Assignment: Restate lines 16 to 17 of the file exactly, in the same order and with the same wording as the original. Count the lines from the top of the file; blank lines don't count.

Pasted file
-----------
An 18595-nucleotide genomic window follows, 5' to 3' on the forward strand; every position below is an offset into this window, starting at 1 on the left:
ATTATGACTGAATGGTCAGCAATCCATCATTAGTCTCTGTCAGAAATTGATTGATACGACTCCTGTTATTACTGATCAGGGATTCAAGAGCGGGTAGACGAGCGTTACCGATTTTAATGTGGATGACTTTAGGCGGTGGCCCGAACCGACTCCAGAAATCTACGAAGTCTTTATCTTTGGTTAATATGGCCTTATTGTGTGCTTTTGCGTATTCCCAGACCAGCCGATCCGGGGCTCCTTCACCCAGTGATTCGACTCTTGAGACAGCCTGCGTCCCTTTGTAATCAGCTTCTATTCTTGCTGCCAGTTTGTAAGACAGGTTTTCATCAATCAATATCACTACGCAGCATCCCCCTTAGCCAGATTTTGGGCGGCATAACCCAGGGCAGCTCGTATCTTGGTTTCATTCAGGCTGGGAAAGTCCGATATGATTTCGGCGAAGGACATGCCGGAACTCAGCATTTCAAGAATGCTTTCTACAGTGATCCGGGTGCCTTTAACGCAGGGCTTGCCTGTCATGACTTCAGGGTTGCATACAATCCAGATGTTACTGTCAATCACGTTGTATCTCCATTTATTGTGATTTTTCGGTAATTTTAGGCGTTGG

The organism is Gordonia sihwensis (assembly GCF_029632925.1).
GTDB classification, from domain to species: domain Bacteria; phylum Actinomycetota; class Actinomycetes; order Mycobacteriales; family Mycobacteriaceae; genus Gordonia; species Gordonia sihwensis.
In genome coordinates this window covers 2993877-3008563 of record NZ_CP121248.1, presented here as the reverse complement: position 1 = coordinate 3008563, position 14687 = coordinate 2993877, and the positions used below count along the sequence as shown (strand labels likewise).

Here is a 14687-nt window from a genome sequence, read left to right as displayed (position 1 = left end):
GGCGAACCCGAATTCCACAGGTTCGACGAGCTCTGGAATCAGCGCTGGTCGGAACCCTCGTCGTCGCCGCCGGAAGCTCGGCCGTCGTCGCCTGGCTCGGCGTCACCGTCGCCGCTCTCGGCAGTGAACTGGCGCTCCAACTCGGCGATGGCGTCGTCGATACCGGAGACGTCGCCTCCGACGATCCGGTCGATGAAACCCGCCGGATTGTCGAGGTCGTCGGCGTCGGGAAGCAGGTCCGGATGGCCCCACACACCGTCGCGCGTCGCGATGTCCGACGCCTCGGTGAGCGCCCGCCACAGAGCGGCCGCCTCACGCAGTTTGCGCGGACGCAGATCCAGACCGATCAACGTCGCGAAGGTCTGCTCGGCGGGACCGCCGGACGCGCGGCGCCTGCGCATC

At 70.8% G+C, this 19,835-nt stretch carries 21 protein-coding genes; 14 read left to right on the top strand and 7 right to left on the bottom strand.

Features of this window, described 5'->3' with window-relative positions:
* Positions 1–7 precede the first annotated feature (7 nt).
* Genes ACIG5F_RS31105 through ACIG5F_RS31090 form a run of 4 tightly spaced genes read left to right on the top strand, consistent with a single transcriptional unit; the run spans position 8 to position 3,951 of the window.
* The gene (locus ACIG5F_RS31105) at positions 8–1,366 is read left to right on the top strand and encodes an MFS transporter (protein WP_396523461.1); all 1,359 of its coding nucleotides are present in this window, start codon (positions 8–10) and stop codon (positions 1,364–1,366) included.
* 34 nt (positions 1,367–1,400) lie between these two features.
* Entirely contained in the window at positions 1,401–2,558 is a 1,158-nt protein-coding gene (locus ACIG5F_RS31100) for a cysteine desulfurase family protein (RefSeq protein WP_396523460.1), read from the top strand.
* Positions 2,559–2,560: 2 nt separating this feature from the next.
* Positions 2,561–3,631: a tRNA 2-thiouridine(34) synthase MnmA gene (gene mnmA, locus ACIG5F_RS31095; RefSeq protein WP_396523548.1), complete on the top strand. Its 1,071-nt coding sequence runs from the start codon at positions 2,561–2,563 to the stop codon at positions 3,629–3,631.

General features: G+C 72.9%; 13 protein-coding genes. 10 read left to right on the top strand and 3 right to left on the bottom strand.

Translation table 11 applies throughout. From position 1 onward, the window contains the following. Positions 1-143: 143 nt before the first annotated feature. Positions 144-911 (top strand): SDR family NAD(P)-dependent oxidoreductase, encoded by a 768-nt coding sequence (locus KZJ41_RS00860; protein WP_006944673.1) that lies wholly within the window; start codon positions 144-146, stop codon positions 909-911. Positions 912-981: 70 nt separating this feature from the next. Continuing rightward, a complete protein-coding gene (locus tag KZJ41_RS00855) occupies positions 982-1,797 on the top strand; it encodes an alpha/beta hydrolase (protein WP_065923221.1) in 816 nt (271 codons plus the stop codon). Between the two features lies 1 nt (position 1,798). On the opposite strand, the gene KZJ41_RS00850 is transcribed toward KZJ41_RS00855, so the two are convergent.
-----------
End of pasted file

* Positions 2,561–3,631: a tRNA 2-thiouridine(34) synthase MnmA gene (gene mnmA, locus ACIG5F_RS31095; RefSeq protein WP_396523548.1), complete on the top strand. Its 1,071-nt coding sequence runs from the start codon at positions 2,561–2,563 to the stop codon at positions 3,629–3,631.

General features: G+C 72.9%; 13 protein-coding genes. 10 read left to right on the top strand and 3 right to left on the bottom strand.